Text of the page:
As a youth coach at Murray Park, Brown would proudly boast of how he had changed Alan Hutton from an unremarkable central midfielder into an enterprising full-back. Flushed by Hutton’s recent success (the player had moved to Tottenham Hotspur in January 2008 after a series of outstanding performances for Rangers), perhaps Brown felt that similar redeployments could be made to positive effect with his current squad of players at Clyde. However, by this point his tactical intuition had all but deserted him: centre-back Neil McGregor was deployed in the middle of the park; Pat Clarke, a capable striker, was often played on the wing; and Willie McLaren, on returning from a three-month absence following an ankle injury, was utilised as a lone striker in a 0-2 defeat at Partick Thistle. Watching good players used incorrectly quickly became wearisome.
The decision to hire former team-mate Andy Goram as a goalkeeper coach was at best, mildly confusing and at worst, a downright embarrassment. At the time, stories of Goram’s adultery were doing the rounds with a fair degree of regularity and all referenced his employment with Clyde. He would leave the club in October 2008. Granted, Goram would later admit his time at Broadwood was blighted by alcoholism, but Brown should have known better than employ a man going through such personal turmoil.
After negotiating his team through a Scottish Cup tie with a lowly Montrose side on 29 November 2008, Brown was inexplicably rewarded with a new two-and-a-half year contract, tying him with the club until June 2011.
Results failed to improve, with an unbalanced squad hindering any progress. Full-back Alan Lowing had joined from Rangers on a temporary basis but Brown failed to replace him when his loan agreement expired, leaving the club without a recognised right-back. Instead, Tony Stevenson, a central midfielder from Hamilton Academical, was asked to fill the position despite lacking the requisite physical ability to properly fulfill the role.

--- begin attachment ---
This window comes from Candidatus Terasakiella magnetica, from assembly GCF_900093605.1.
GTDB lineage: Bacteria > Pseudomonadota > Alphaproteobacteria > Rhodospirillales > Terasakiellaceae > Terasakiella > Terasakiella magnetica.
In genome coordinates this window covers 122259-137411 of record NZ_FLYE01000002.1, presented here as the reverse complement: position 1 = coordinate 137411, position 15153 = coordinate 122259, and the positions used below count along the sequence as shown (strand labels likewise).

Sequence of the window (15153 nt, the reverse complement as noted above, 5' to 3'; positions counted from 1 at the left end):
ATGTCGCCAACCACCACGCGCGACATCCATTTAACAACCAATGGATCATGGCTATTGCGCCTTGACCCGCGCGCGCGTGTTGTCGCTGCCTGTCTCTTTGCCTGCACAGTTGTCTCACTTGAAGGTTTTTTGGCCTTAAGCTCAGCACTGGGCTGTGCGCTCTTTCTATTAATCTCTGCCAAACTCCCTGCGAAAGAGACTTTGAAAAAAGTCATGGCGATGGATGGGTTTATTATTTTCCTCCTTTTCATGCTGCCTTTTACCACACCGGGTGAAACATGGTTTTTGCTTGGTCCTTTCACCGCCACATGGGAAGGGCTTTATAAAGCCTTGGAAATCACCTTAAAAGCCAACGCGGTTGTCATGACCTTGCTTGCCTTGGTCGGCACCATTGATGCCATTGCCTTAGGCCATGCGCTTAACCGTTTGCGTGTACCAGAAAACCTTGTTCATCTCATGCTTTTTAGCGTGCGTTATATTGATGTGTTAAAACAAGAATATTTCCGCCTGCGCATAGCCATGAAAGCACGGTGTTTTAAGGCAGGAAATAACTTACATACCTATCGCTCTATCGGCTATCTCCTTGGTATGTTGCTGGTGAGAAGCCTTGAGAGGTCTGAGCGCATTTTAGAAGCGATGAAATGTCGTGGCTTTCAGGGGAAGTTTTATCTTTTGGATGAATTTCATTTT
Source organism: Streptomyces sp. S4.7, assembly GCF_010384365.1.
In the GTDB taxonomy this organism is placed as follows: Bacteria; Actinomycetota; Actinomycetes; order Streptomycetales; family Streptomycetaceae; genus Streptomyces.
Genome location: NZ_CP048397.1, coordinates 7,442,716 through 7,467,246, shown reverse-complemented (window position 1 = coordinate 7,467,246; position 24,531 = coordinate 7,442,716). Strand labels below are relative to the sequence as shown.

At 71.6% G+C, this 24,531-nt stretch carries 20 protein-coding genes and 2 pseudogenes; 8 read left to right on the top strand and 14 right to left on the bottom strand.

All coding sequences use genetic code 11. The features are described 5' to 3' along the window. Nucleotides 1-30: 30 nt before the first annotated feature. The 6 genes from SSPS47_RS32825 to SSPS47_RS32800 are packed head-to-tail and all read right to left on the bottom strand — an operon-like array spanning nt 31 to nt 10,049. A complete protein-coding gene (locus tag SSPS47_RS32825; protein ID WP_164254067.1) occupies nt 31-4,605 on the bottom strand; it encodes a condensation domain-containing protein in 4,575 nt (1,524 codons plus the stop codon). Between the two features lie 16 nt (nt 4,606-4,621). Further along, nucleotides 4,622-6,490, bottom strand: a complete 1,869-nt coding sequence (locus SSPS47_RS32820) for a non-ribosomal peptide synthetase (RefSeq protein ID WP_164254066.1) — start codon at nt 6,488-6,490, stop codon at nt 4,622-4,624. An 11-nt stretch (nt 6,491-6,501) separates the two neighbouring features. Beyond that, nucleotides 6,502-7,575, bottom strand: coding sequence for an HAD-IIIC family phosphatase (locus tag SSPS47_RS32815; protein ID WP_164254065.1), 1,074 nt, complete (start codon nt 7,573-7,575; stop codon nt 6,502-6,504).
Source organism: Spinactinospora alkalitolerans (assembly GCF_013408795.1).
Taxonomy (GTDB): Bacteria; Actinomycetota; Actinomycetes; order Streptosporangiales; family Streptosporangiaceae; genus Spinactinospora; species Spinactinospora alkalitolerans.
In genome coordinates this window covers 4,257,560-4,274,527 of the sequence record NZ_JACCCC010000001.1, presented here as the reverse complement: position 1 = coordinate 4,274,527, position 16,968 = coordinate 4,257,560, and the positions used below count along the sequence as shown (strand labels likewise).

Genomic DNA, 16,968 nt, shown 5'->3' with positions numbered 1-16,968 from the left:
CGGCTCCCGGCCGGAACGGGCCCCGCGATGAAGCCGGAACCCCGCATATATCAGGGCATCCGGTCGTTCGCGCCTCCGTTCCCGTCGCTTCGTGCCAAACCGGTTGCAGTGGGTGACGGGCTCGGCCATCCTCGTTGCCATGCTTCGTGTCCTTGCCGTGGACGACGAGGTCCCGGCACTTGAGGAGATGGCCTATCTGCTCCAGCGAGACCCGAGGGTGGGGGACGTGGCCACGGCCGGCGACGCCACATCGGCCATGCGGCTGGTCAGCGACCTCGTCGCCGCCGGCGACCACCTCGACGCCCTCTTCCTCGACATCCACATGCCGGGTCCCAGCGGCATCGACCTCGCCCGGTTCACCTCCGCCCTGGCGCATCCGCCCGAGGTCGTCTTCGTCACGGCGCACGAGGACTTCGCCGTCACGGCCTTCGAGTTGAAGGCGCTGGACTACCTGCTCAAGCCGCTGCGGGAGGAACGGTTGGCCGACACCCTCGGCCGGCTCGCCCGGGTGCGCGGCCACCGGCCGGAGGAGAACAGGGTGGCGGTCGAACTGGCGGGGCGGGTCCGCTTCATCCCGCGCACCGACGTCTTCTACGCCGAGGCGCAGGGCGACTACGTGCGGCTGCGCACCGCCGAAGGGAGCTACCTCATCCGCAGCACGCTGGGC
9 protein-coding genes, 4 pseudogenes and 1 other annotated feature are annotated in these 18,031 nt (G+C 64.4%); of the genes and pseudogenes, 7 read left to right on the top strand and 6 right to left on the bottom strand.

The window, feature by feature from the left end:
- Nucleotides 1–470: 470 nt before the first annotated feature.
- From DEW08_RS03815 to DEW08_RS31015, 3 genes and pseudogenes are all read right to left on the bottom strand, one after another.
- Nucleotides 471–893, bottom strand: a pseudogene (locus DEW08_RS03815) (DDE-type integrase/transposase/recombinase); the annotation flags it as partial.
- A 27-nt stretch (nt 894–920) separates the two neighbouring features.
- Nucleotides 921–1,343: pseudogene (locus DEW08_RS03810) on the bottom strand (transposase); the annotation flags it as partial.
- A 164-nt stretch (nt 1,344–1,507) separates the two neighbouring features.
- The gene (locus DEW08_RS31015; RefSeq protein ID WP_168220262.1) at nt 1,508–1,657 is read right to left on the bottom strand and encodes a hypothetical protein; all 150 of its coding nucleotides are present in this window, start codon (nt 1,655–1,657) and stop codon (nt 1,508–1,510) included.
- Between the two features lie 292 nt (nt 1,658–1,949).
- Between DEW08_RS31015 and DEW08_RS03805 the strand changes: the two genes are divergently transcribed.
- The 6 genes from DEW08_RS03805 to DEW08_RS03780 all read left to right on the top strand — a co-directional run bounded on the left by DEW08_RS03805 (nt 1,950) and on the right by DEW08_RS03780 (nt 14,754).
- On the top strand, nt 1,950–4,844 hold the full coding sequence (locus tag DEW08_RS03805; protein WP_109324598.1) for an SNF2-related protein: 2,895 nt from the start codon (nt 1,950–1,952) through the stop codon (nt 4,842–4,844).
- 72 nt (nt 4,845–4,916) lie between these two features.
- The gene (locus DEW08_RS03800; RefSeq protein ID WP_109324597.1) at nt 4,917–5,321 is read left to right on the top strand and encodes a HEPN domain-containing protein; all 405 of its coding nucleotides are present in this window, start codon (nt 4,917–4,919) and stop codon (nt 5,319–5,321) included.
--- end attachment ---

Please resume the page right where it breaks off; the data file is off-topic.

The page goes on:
The perennial use of under-performing players also became a constant source of frustration. Dave McKay, an acutely limited striker, was continually deployed despite scoring a solitary goal in 55 appearances with the club. Kettlewell had been appointed team captain and even although he had skippered Queen’s Park for two years, it was a role the player seemed uncomfortable with having thrust upon him and it impinged on his performances. During a midweek game against St Johnstone – a 1-3 defeat at Broadwood – Kettlewell’s substitution was met with sarcastic applause from a section of the home support, prompting Brown to rise from his dugout to remonstrate with the crowd; he quickly retreated into his technical area when a larger group of fans began to bicker at him.
By mid-March, the club had slunk to the bottom of the division and the fans had had enough. Chants of “Brown Must Go” were sung from the stands with increasing regularity as the support voiced their displeasure with their manager. A 1-7 capitulation at Queen of the South saw Brown briefly consider his position, but any such notions of resignation were quickly and defiantly dismissed.
Clyde’s relegation to Division Two was confirmed on the final day of the season.